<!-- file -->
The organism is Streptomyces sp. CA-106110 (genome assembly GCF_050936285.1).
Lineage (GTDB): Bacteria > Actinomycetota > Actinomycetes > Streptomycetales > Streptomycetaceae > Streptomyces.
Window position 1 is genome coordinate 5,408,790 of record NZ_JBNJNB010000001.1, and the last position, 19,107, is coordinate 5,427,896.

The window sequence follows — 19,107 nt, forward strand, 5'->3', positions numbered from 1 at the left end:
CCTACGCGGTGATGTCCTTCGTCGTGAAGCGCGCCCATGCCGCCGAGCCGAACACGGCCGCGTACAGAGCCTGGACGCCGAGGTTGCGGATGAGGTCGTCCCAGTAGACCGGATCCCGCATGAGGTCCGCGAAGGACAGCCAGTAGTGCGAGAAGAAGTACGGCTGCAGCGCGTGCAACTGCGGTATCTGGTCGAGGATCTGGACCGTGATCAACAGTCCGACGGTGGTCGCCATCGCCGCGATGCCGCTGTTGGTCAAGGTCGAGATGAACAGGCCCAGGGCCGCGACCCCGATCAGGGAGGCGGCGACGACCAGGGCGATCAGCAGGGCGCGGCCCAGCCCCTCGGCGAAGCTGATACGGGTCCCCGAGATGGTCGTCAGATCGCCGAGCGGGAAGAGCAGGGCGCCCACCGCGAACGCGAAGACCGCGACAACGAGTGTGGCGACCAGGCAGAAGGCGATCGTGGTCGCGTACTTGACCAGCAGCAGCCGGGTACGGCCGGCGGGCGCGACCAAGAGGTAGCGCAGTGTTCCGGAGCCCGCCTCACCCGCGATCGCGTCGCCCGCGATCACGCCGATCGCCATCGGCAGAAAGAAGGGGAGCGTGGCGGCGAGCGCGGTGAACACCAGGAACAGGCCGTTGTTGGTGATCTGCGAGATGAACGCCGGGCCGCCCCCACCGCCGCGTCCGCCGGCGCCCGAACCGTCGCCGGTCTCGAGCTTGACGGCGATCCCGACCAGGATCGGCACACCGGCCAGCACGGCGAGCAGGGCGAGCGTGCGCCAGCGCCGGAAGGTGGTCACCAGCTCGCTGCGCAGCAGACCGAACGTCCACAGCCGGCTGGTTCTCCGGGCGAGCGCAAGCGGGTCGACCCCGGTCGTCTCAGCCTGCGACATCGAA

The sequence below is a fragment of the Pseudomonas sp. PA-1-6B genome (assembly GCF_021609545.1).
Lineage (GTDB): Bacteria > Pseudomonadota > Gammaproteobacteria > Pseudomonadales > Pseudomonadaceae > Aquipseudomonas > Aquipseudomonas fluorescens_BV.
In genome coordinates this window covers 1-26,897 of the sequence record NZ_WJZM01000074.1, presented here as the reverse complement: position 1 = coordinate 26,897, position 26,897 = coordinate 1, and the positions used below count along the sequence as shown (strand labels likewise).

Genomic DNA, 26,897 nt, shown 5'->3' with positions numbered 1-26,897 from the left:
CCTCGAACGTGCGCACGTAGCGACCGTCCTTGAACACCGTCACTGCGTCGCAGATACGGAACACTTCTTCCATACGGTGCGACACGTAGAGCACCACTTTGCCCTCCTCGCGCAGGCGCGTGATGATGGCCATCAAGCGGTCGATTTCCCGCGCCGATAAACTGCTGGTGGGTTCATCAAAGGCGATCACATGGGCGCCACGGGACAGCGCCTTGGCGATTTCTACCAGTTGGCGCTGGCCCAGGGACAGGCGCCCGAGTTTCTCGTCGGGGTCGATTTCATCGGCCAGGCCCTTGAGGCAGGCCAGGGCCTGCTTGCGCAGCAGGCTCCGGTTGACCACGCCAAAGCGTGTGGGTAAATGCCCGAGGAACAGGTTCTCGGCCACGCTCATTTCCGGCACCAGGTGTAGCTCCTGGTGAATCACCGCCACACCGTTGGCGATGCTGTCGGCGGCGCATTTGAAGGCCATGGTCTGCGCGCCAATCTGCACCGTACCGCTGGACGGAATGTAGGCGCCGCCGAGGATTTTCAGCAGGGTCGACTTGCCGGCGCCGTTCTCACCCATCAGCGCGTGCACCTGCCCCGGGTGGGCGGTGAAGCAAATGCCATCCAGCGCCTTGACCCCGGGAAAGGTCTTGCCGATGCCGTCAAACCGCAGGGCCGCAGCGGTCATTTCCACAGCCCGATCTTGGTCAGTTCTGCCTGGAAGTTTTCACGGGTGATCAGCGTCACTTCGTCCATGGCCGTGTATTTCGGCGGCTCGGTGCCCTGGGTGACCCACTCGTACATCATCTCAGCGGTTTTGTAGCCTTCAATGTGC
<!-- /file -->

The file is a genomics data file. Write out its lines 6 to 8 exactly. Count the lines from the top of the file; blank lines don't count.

The sequence below is a fragment of the Pseudomonas sp. PA-1-6B genome (assembly GCF_021609545.1).
Lineage (GTDB): Bacteria > Pseudomonadota > Gammaproteobacteria > Pseudomonadales > Pseudomonadaceae > Aquipseudomonas > Aquipseudomonas fluorescens_BV.
In genome coordinates this window covers 1-26,897 of the sequence record NZ_WJZM01000074.1, presented here as the reverse complement: position 1 = coordinate 26,897, position 26,897 = coordinate 1, and the positions used below count along the sequence as shown (strand labels likewise).